Airbus announced the sale of two A340 passenger jets to a U.K. services company on Thursday, marking the final deliveries of its longest-range model but also one of its least profitable.
The two A340-500s will be the last examples of the four-engined jetliner to be delivered brand-new from their French factory and had previously been earmarked for struggling Indian carrier Kingfisher Airlines, industry sources say.
Airbus has already halted production of the A340, which came out in 1993 just before changes in engine design and regulations allowed Boeing to develop its rival 777 with two engines instead of four, allowing airlines to fly many routes at a lower cost.
Airbus said the 282-seat A340-500 aircraft, each with a range of 16,670 km (9,000 nautical miles), had been sold to AJW Capital Partners, an aviation services group based in the U.K.
They will be placed into commercial service with an unidentified airline early next year, it said in a statement.
Airbus declined to comment on the background to the sale, but industry sources have previously said the only two A340s remaining for sale had originally been built for Kingfisher.
They were most recently listed by Airbus as waiting for delivery to unidentified private customers.
Once considered Airbus's most glamorous jet, the slender A340 boasted "four engines for long-haul" and versions of the passenger plane once held records for endurance and the biggest passenger jet by fuselage length, both now held by Boeing.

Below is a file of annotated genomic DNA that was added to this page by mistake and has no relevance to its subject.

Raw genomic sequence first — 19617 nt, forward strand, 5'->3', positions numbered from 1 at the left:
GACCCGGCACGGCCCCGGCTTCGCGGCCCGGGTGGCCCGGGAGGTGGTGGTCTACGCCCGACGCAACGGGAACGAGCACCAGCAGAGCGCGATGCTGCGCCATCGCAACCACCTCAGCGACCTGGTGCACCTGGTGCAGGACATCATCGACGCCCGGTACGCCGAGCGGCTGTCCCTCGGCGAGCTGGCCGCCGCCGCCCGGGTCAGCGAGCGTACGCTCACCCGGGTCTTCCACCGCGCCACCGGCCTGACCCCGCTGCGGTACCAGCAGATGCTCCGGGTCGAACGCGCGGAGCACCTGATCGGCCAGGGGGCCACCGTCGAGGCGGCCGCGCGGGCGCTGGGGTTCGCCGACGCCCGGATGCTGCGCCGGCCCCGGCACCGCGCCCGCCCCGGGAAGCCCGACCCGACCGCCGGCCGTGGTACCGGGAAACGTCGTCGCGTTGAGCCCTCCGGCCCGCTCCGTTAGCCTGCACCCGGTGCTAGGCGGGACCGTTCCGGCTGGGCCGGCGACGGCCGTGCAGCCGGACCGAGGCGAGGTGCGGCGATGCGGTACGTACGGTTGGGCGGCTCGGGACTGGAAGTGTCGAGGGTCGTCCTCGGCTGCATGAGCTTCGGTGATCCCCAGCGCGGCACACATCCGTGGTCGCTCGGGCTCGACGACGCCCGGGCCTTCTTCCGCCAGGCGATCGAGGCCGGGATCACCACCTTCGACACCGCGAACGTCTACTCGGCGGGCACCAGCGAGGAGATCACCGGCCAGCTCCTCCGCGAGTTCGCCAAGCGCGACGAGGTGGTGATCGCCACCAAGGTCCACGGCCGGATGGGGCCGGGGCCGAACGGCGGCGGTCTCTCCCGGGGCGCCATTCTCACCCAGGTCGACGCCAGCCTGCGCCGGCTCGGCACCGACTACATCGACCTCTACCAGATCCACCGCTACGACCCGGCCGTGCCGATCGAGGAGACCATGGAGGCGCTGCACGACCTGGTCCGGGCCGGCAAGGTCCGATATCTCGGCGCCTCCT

In its heyday, the A340 was feted when Virgin Atlantic boss Richard Branson asked the late Princess Diana to name one the "Lady in Red," but caused blushes at Airbus a decade later when another crashed into a concrete barrier during ground tests.
More recently Airbus, and even its rival Boeing, have been buying A340s back from airlines as trade-ins to facilitate sales of more efficient two-engined aircraft.
The only four-engined passenger jets left in their catalogues are the larger 525-seat Airbus A380 superjumbo and the latest 467-seat version of Boeing's jumbo jet, the 747-8.
Halting production of the A340 will however benefit its smaller cousin, the A330, the European company's best-selling long-haul jet which generates significant cash for Airbus.
Because both models share the same type of wing, engineers have found a way to improve the A330's performance by redesigning the place reserved for the A340s two extra engines.
The changes are designed to gird the A330 for a new round in the perennial battle for sales between Airbus and Boeing as the U.S. company prepares to launch a stretched version of its 787 Dreamliner – dubbed the "A330-300 killer" by Boeing supporters.
Airbus insists the A330 has a solid future, especially as a cross-regional jet within Asia, a fast-growing travel market.